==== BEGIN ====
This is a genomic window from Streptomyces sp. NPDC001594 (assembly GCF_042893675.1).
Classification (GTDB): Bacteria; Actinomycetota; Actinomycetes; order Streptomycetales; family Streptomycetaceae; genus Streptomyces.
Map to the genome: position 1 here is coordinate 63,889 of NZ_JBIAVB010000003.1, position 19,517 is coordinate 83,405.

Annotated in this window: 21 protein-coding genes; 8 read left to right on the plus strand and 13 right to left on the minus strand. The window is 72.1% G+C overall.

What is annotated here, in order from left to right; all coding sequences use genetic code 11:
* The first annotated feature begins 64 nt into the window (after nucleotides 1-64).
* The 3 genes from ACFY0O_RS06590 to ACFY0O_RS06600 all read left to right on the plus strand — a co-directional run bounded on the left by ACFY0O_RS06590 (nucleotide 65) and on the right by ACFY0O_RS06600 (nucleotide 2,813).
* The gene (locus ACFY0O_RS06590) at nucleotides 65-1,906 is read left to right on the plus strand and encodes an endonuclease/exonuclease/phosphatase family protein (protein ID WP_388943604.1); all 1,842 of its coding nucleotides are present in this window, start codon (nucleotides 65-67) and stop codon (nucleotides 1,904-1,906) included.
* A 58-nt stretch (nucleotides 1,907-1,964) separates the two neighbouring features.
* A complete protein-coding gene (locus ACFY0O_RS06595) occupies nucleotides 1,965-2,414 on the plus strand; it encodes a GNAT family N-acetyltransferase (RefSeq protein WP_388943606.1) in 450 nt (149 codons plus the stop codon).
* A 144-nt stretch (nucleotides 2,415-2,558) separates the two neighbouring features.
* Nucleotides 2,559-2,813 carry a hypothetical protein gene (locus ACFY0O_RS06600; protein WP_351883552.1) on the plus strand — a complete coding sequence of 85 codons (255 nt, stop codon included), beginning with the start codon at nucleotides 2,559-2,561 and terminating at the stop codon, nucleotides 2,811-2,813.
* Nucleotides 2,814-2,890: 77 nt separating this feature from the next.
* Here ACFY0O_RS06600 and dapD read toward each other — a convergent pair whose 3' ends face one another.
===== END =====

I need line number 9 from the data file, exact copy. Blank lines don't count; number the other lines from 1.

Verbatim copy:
* A 58-nt stretch (nucleotides 1,907-1,964) separates the two neighbouring features.